In the week leading up to this inaugural installment of Relevant Reads (books relevant to the particular new stories of the week), the one news story that loomed in my mind is the House of Representatives’ most recent (not to mention vainest) push to repeal Obamacare. So, in addition to making me roll my eyes and get annoyed (as is customary with me every time I read about the GOP nowadays), the story reminded me of how much I enjoy making fun of conservatives. After dwelling on that for a while, I began to wonder why I enjoy making fun of conservatives. It’s a wonderment inextricably linked to my curiosity about the nature of conservatism, and it’s a curiosity that I don’t think will ever cease in me (so long as I’m amused by the exploits of libertarians and teabaggers).
When I look at the conservative leaders of today, as well as some of my conservative family members and friends, I see frustratingly unshakable ideology so unreasonable and sometimes shocking to me that I always end up laughing at how very easy it is for me to end up associating the word “ideology” with “idiot”, particularly if you’re one of those people who pronounces the former with a short i as opposed to a long i (as I do; and yes, I had a bad habit of laughing at my own jokes … only I’m never really joking when I consider most conservative ideals idiotic). The House conservatives’ latest display of pre-teen-like defiance towards my president (whom I perceive to be a very respectable, very reasonable, and very moderate man), not to mention their ridiculous inability to compromise on … almost anything, really, finally pushed me over the edge into investigating the history of the Republican Party and of American conservatism.
Needless to say, I was utterly surprised by what I learned—not only about the GOP and conservatism, but me and what I believe in.
The two books I would like to feature today are Rule and Ruin: The Downfall of Moderation and the Destruction of the Republican Party from Eisenhower to the Tea Party, by Geoffrey Kabaservice (Oxford, 2012), and Conservatives Without Conscience by John W. Dean (Viking, 2006).
Kabaservice’s Rule and Ruin is a very fair and objective look at the modern GOP. One of the things that stood out to me in the book was that, in the lead up to the 1960 RNC in Chicago, among the four factions within the GOP, the one group of “militant economic, social and cultural right-wingers, anti-government in rhetoric if not always in practice, [and] predominantly from the South and West” (in short, “the group that Americans know as conservatives today”) was apparently the smallest of the four, with the other three ranging from moderate to downright progressive (in the Teddy Roosevelt sense; this right-wing faction, however, apparently “claimed to speak for a majority,” which honestly doesn’t surprise me).
What stood out to me the most in Rule and Ruin is Kabaservice’s citation of former secretary of state and realpolitik proponent Henry Kissinger, who, on the topic of conservatism, remarked, “It seems to me the essence of conservatism is to have change evolve from existing structures and to avoid sudden convulsive disruption.” He continues, “This means that evolution should be gradual, but also that one should not be unbending.”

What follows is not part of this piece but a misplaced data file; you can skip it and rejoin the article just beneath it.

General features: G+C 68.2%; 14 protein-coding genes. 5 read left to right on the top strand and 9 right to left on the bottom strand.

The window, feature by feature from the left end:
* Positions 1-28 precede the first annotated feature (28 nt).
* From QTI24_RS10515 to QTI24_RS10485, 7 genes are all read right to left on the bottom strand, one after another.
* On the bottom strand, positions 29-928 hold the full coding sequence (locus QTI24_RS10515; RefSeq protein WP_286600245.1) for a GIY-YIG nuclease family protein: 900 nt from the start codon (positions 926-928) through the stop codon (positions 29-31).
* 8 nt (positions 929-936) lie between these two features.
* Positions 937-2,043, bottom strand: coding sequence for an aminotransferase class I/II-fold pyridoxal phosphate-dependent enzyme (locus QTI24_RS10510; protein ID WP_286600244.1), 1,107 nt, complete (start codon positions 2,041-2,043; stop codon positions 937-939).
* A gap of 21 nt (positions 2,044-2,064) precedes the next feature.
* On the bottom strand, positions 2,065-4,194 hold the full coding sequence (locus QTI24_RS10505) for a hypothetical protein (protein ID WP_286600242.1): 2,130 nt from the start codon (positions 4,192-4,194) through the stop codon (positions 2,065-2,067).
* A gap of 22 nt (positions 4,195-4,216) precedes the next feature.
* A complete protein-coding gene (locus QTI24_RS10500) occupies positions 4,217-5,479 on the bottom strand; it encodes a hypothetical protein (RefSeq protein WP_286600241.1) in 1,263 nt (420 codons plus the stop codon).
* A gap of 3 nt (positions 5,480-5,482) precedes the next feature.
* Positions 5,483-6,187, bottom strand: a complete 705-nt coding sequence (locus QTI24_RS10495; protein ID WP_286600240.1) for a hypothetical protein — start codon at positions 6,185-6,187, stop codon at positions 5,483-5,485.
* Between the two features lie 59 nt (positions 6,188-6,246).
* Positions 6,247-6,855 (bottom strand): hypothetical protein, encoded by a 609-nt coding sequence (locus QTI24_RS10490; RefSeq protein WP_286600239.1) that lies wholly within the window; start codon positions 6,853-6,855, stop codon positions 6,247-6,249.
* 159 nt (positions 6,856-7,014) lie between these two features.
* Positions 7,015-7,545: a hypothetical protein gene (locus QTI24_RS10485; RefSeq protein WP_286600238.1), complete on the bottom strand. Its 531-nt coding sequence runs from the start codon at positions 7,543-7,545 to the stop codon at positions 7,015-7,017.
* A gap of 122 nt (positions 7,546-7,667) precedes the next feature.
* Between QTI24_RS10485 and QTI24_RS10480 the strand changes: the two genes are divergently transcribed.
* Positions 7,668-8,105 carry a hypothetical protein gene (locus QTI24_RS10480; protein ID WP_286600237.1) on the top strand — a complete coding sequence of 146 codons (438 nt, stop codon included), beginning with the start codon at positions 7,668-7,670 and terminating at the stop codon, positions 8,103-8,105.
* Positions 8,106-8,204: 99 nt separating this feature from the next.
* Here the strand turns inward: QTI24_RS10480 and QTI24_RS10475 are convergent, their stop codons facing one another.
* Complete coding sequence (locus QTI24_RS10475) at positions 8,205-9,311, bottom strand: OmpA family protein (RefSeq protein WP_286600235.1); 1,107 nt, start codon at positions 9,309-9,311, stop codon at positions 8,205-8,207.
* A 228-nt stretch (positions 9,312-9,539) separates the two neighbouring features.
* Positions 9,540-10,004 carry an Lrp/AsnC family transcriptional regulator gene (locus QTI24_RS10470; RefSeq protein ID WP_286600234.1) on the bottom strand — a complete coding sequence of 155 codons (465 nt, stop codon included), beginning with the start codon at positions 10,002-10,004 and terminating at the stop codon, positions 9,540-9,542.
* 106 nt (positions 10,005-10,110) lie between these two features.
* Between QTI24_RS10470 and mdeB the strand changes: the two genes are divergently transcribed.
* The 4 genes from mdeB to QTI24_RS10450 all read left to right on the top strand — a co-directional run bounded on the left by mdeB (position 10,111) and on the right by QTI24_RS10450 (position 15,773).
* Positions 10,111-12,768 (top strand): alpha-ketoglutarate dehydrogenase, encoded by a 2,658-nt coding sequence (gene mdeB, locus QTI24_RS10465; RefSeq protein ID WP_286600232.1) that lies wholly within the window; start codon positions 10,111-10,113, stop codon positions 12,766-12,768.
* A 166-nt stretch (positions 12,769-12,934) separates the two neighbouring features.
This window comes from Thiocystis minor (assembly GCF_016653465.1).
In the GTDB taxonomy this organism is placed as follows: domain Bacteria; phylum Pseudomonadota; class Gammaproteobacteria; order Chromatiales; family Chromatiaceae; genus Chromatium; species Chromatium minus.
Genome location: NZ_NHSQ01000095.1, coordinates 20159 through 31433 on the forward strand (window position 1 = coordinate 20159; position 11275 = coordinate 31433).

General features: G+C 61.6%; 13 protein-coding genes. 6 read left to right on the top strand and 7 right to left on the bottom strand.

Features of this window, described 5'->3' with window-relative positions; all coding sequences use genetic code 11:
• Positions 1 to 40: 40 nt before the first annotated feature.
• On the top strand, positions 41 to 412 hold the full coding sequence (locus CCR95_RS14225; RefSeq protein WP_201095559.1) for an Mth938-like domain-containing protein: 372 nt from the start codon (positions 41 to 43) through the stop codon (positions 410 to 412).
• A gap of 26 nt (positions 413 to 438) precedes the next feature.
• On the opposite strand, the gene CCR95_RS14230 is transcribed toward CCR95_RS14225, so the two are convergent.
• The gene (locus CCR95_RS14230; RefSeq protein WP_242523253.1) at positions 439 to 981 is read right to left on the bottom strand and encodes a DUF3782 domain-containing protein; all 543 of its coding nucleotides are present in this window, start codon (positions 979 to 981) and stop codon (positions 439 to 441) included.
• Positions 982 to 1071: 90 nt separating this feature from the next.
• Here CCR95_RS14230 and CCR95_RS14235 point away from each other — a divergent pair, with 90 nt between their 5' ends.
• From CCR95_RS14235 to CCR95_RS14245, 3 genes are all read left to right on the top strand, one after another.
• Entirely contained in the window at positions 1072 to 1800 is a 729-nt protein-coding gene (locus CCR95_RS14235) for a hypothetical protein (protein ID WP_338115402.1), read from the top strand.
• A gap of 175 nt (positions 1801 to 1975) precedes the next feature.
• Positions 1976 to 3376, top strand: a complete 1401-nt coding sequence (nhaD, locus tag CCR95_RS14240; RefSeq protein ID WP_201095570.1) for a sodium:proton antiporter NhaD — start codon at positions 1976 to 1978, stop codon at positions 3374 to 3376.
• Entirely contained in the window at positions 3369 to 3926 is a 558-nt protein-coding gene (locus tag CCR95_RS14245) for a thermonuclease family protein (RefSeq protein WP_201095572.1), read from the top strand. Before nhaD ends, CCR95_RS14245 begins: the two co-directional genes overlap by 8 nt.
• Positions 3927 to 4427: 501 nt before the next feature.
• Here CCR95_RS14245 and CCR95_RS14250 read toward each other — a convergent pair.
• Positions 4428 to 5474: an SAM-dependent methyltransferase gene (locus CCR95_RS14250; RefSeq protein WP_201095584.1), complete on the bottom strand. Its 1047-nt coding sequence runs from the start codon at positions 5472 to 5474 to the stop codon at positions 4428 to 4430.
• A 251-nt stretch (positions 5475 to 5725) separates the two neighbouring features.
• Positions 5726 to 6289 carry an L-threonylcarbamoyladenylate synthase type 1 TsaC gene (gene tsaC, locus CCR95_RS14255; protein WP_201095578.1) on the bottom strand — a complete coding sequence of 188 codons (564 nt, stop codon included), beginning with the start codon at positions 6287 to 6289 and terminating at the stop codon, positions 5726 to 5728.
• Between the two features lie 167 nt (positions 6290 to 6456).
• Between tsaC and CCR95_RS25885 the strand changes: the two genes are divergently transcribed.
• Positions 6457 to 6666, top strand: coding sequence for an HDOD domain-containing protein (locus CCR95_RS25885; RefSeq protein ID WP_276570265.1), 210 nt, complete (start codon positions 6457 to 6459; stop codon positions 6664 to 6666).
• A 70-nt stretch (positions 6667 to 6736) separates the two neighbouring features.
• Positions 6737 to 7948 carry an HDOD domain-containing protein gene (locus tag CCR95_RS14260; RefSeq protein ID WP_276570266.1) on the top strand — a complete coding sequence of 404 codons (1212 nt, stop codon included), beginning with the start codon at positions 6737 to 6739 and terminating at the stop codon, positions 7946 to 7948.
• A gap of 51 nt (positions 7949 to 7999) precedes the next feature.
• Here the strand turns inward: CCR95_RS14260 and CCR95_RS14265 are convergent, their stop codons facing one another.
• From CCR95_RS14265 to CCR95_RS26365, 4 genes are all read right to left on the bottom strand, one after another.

… I was, like, “Wow. Really?” NOT be unbending? Evolution? CHANGE??
My amazement led me to consult the second title, Conservatives Without Conscience, a scathing critique of today’s conservatism from one conservative to all the rest, a book which amazed me even more. Dean, a former White House council under the Nixon administration and a disgruntled, former Republican, cites his hero, Barry Goldwater, who once “defined conservatism as the belief that ‘the solutions to the problems of today can be found in the proven values of the past”; he’d go on to elaborate, claiming that “in its simplest terms, conservatism is economic, social, and political practices based on the successes of the past.”
Dean later cites conservative writer and policy advocate David Horowitz, who, in his lecture series at the Heritage Foundation, said that “conservatism [is] an attitude about the lessons of the actual past [—] an attitude of caution based on a sense of human limits and what politics [can] accomplish.” The emphasis on “caution” is mine, for it highlights what I and I’m sure many people—or at least most practical people—fairly view as a cornerstone of, well, being practical. As a matter of fact, it’s what Horowitz later claims in writing to be a cornerstone of true conservatism, “that conservative attitudes derive from pragmatic consideration” (again, emphasis mine).
What I learn from these books is that, if being conservative merely consists of approaching life with caution, then being a conservative is not only utterly reasonable but many a time utterly necessary, provided that cautious isn’t synonymous with stubbornly stupid or stupidly stubborn. Furthermore, I can’t help the sense I get from people like Kissinger, Goldwater, Horowitz, Eisenhower, and Dewey that conservatism is inherently progressive. Surely these people are or were smart enough to understand that times and people change if history is any worthy indication; having said that, if conservatism is adherence to the proven values or successes of the past, then true conservatives understand that systems, governments, and laws are subject to change—slow and gradual, albeit certain change, especially if new methods are proven over time.
This seems consistent with the notion that our Constitution is a “living document”: a system of governance that is supposed to be constructively altered—if and most likely when needed.
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Originally published on PolicyMic (07/15/12).
Edited by Elena Sheppard.